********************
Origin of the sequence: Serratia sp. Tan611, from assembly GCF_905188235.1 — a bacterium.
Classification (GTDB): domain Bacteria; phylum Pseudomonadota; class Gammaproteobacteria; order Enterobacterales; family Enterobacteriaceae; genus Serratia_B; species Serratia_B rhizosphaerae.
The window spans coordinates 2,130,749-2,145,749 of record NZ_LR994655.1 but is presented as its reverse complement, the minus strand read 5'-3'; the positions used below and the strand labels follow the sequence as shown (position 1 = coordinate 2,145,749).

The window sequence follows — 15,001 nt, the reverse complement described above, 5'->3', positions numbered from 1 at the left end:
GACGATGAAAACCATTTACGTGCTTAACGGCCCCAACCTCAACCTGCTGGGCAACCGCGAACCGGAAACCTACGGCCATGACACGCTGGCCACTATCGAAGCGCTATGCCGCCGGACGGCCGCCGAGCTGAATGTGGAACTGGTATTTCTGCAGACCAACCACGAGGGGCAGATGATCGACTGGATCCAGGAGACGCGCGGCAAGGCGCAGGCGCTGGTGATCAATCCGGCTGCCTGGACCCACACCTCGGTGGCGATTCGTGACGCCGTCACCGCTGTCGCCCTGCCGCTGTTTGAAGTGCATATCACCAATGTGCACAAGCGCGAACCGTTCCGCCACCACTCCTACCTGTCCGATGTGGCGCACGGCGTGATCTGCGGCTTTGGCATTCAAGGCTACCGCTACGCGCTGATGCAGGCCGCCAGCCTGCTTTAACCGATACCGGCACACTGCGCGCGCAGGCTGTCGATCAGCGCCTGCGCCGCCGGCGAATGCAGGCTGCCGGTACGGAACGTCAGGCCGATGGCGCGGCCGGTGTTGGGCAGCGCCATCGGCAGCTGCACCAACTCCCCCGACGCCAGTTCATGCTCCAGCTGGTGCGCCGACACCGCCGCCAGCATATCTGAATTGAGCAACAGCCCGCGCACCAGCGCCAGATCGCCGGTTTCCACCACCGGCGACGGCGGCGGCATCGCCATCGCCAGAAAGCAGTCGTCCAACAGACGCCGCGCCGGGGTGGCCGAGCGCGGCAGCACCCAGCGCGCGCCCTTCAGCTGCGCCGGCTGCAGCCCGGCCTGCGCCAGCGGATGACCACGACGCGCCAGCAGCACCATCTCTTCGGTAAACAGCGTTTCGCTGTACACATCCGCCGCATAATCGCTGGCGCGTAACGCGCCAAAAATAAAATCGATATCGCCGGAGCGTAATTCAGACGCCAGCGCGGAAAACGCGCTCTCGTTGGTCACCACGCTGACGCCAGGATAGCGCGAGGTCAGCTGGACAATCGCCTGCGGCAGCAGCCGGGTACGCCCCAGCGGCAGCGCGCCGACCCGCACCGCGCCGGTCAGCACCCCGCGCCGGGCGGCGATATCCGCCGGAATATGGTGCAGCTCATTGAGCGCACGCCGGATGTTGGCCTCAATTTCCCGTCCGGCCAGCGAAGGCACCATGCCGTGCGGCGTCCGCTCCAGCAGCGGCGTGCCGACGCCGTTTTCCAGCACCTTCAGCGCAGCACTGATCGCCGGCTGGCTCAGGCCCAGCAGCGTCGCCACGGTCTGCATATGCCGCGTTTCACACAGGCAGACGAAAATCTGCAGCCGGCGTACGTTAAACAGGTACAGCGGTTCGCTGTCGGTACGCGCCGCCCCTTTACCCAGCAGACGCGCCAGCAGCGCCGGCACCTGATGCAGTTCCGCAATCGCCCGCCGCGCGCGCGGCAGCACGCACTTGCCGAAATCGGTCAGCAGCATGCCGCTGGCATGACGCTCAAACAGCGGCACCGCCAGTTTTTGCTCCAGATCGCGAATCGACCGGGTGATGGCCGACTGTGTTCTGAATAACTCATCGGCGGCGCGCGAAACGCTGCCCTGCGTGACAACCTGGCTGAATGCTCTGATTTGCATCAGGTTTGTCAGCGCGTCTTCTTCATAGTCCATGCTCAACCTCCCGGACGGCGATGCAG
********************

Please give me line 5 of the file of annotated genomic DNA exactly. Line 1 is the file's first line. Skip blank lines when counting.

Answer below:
GACGATGAAAACCATTTACGTGCTTAACGGCCCCAACCTCAACCTGCTGGGCAACCGCGAACCGGAAACCTACGGCCATGACACGCTGGCCACTATCGAAGCGCTATGCCGCCGGACGGCCGCCGAGCTGAATGTGGAACTGGTATTTCTGCAGACCAACCACGAGGGGCAGATGATCGACTGGATCCAGGAGACGCGCGGCAAGGCGCAGGCGCTGGTGATCAATCCGGCTGCCTGGACCCACACCTCGGTGGCGATTCGTGACGCCGTCACCGCTGTCGCCCTGCCGCTGTTTGAAGTGCATATCACCAATGTGCACAAGCGCGAACCGTTCCGCCACCACTCCTACCTGTCCGATGTGGCGCACGGCGTGATCTGCGGCTTTGGCATTCAAGGCTACCGCTACGCGCTGATGCAGGCCGCCAGCCTGCTTTAACCGATACCGGCACACTGCGCGCGCAGGCTGTCGATCAGCGCCTGCGCCGCCGGCGAATGCAGGCTGCCGGTACGGAACGTCAGGCCGATGGCGCGGCCGGTGTTGGGCAGCGCCATCGGCAGCTGCACCAACTCCCCCGACGCCAGTTCATGCTCCAGCTGGTGCGCCGACACCGCCGCCAGCATATCTGAATTGAGCAACAGCCCGCGCACCAGCGCCAGATCGCCGGTTTCCACCACCGGCGACGGCGGCGGCATCGCCATCGCCAGAAAGCAGTCGTCCAACAGACGCCGCGCCGGGGTGGCCGAGCGCGGCAGCACCCAGCGCGCGCCCTTCAGCTGCGCCGGCTGCAGCCCGGCCTGCGCCAGCGGATGACCACGACGCGCCAGCAGCACCATCTCTTCGGTAAACAGCGTTTCGCTGTACACATCCGCCGCATAATCGCTGGCGCGTAACGCGCCAAAAATAAAATCGATATCGCCGGAGCGTAATTCAGACGCCAGCGCGGAAAACGCGCTCTCGTTGGTCACCACGCTGACGCCAGGATAGCGCGAGGTCAGCTGGACAATCGCCTGCGGCAGCAGCCGGGTACGCCCCAGCGGCAGCGCGCCGACCCGCACCGCGCCGGTCAGCACCCCGCGCCGGGCGGCGATATCCGCCGGAATATGGTGCAGCTCATTGAGCGCACGCCGGATGTTGGCCTCAATTTCCCGTCCGGCCAGCGAAGGCACCATGCCGTGCGGCGTCCGCTCCAGCAGCGGCGTGCCGACGCCGTTTTCCAGCACCTTCAGCGCAGCACTGATCGCCGGCTGGCTCAGGCCCAGCAGCGTCGCCACGGTCTGCATATGCCGCGTTTCACACAGGCAGACGAAAATCTGCAGCCGGCGTACGTTAAACAGGTACAGCGGTTCGCTGTCGGTACGCGCCGCCCCTTTACCCAGCAGACGCGCCAGCAGCGCCGGCACCTGATGCAGTTCCGCAATCGCCCGCCGCGCGCGCGGCAGCACGCACTTGCCGAAATCGGTCAGCAGCATGCCGCTGGCATGACGCTCAAACAGCGGCACCGCCAGTTTTTGCTCCAGATCGCGAATCGACCGGGTGATGGCCGACTGTGTTCTGAATAACTCATCGGCGGCGCGCGAAACGCTGCCCTGCGTGACAACCTGGCTGAATGCTCTGATTTGCATCAGGTTTGTCAGCGCGTCTTCTTCATAGTCCATGCTCAACCTCCCGGACGGCGATGCAG